By: Anthony Del Fiacco, KCOU Sports
Early Monday, Bill Foley, prospective owner of what would be the first Las Vegas franchise in the four major North American sports leagues, announced his would-be hockey team’s season-ticket drive had crossed the 8,000 mark in total sales.
If you remember, Foley’s group, Hockey Vision Las Vegas, LLC, which also includes the Maloof family, first started the drive Feb. 10 in order to gauge Vegas’ potential as an NHL market. Deposits of $150 to $900 could be made online at vegaswantshockey.net, and the committed goal for season tickets was set at 10,000. So when 5,000 deposits were made within the first 36 hours, the Vegas ownership group took that as a big first step.
Keep in mind, 5,000 tickets in 36 hours and 8,000 in less than a month may sound unimpressive when the long-term goal is a hockey franchise that can draw 20,000 fans a night, 41 nights each season. Had Foley’s group, say, announced right now it was looking to bring the NHL back to Quebec City instead of introducing it to Nevada, the hockey-starved Quebecois would’ve passed the 10,000 season-ticket deposit mark roughly by the time you finish reading this sentence.
Both the commissioner’s office and Foley’s group, unsurprisingly, will prefer to interpret this latest news with a “glass half-full” mindset. Citing the deposits as coming from Las Vegans, separate from the city’s businesses and casinos, with a genuine interest in professional hockey coming to town, NHL deputy commissioner Bill Daly had this to say to Chris Johnston of Sportsnet last Wednesday:
“The numbers that are coming out are … within very strict parameters. When they designed their ticket drive, they did it with our input and basically we told them what we’d like to see is how many local, non-corporate fans they can get to put up real money without a promise of having a NHL team.
“If you look at it through that lens, I think the response has been good. Because if you add to that what they probably have already in corporate and casino commitments, they basically have a full building.”
There’s nothing wrong with this sort of optimism, mind you. When you temper your expectations enough to accept that you obviously won’t immediately find as many interested fans in the Mojave Desert as you did in Winnipeg (13,000 tickets sold in 17 minutes following the Atlanta Thrashers’ announcement to move there in May 2011), then reaching 80% of your goal in four weeks seems like an acceptable pace. But time will tell how long it will be before that 10,000-deposit goal is reached. After that, the hard work truly begins: arena plans, arena construction, sponsorship (that actually may be the easiest part given the location), and then, as stated before, expanding from those 10,000 season ticket holders to upwards of 18,000-20,000 fans coming in regularly to see the home team.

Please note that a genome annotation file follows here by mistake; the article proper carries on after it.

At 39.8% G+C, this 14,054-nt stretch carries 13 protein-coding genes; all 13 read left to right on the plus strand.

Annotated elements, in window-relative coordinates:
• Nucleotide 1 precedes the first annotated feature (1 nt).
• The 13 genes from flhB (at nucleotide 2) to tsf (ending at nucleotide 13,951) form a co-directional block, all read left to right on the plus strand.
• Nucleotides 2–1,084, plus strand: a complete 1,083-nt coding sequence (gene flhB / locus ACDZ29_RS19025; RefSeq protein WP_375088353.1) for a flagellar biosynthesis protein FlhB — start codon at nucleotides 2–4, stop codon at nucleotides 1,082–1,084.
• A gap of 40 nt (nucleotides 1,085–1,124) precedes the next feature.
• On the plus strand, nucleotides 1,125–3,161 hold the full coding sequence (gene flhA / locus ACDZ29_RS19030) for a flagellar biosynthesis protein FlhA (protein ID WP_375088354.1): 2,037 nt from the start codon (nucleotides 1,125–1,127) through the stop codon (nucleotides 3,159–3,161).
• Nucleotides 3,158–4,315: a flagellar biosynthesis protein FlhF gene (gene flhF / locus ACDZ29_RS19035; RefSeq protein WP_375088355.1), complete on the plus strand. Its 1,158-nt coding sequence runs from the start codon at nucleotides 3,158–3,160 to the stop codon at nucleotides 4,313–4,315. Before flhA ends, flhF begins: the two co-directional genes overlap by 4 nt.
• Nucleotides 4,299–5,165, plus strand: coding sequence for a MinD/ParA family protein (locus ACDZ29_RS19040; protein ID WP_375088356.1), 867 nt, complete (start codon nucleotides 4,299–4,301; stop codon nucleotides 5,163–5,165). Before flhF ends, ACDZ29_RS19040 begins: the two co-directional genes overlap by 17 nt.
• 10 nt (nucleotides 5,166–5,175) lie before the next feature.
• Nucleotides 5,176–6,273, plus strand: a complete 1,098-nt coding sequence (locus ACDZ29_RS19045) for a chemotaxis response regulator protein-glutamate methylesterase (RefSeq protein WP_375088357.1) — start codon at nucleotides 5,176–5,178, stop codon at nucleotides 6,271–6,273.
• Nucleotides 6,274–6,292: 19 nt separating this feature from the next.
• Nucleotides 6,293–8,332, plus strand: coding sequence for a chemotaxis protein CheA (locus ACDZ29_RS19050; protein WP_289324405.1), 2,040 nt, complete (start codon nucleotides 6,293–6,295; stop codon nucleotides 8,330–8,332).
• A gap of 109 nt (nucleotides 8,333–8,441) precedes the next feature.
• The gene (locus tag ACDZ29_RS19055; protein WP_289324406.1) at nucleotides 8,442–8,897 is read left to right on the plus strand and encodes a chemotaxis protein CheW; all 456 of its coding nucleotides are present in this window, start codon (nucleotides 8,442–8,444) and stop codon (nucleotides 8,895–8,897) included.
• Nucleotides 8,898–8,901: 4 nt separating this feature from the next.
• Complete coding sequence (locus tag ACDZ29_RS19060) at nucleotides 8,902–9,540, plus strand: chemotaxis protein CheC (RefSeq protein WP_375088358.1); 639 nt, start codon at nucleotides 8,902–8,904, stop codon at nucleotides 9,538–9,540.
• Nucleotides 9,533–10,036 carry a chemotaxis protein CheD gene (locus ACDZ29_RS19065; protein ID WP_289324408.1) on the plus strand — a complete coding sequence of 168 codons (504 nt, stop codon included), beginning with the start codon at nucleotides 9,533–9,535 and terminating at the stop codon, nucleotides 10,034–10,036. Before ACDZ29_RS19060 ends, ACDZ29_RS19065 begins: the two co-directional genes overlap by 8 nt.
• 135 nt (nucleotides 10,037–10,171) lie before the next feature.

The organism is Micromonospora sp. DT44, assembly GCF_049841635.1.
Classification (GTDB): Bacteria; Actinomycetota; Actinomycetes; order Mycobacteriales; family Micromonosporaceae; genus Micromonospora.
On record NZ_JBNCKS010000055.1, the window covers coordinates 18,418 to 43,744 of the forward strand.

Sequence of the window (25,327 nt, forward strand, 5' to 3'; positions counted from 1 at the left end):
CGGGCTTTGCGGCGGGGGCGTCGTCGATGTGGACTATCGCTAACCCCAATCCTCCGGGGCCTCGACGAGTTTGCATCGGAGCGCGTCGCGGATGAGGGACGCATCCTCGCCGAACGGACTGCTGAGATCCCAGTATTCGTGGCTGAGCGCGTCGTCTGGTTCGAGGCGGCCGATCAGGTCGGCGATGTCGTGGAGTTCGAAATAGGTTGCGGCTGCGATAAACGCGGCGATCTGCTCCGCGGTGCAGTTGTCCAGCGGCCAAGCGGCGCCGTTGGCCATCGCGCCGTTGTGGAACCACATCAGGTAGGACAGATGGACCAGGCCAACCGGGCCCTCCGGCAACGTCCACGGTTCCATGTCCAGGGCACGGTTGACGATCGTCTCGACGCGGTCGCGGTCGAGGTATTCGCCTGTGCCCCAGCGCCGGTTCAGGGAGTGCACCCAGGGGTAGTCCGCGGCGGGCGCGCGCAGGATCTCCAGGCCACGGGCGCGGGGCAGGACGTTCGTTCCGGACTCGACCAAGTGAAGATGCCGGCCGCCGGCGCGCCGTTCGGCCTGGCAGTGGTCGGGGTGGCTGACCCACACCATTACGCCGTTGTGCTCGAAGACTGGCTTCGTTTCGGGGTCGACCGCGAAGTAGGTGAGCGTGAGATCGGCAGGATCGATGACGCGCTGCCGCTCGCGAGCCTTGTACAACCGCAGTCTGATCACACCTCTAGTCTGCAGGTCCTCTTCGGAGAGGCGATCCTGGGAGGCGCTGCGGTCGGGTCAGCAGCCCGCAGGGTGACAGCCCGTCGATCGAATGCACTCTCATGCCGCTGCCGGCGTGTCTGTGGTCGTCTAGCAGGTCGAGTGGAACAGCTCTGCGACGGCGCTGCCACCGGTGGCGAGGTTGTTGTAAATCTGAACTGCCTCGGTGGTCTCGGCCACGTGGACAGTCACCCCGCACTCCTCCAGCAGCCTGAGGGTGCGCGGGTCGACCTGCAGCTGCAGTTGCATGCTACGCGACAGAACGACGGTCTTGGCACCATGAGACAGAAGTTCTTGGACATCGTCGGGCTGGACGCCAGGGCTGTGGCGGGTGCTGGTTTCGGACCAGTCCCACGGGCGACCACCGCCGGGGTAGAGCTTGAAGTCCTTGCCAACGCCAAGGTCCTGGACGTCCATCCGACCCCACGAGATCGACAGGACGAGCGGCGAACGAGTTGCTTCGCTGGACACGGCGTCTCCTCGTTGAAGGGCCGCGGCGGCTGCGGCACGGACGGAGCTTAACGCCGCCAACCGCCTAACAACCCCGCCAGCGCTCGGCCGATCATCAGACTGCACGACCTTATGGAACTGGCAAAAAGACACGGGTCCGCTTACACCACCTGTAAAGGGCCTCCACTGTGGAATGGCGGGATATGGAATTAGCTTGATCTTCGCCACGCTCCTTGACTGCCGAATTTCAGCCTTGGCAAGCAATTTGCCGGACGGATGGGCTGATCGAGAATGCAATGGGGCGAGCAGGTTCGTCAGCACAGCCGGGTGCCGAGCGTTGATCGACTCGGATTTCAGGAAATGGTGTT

In time, the league and Foley’s group may discover they’ll need as much help from “corporate and casino commitments” as possible in keeping this dream of hockey on the famous Las Vegas strip afloat. Otherwise, their great gamble could go the same way as millions of others made in Vegas before it: cleaned out and forgotten in due time.
HOT & NOT: Who had a good weekend and who didn’t
HOT: Boston Bruins
A 5-1-1 stretch in the last two weeks, including a pair of home victories over the Flyers and Red Wings this weekend, has helped the Bruins keep the Florida Panthers at a safe distance (four points ahead with one game in hand) in the chase for the last Eastern Conference wild card spot. Which as it should be; one only needs to look at the “fancy stats” to see how stark the difference is between the two. Boston does a far better job of driving possession than Florida.
NOT: Nashville Predators
With a 3-1 loss to Winnipeg on Saturday, the Nashville Predators have now dropped their last six games, all in regulation. It’s the longest such losing streak for any Peter Laviolette-coached team ever, and it couldn’t have come at a worse time: the St. Louis Blues now sit just two points behind them in the Central Division race with two games in hand. It appears the chickens might be coming home to roost for the league’s second-“luckiest” squad (according to SPSV%.)
HOT: Carey Price
The Vezina Trophy shoo-in and Hart Trophy frontrunner blanked the lowly Arizona Coyotes on Saturday for his seventh shutout on the season. As I said two weeks ago, Montreal’s season rests almost entirely on Price’s shoulders.
NOT: Boys’ needs over girls’ needs
Normally, as a big opponent of the NHL’s shootout system you’d think I’d be more accepting of ties. Not so much this case. A girls’ ice hockey championship in Connecticut mysteriously ended 2-2 after two overtimes this weekend and its two participants, Simsbury and East Catholic/Glastonbury/South Windsor, were declared “co-champions.” The reasons for this abrupt end remain unclear, but all signs point to the girls’ championship pushing past the 3:30 pm start time for the boys’ county title game. Not good, everyone involved. Not cool at all.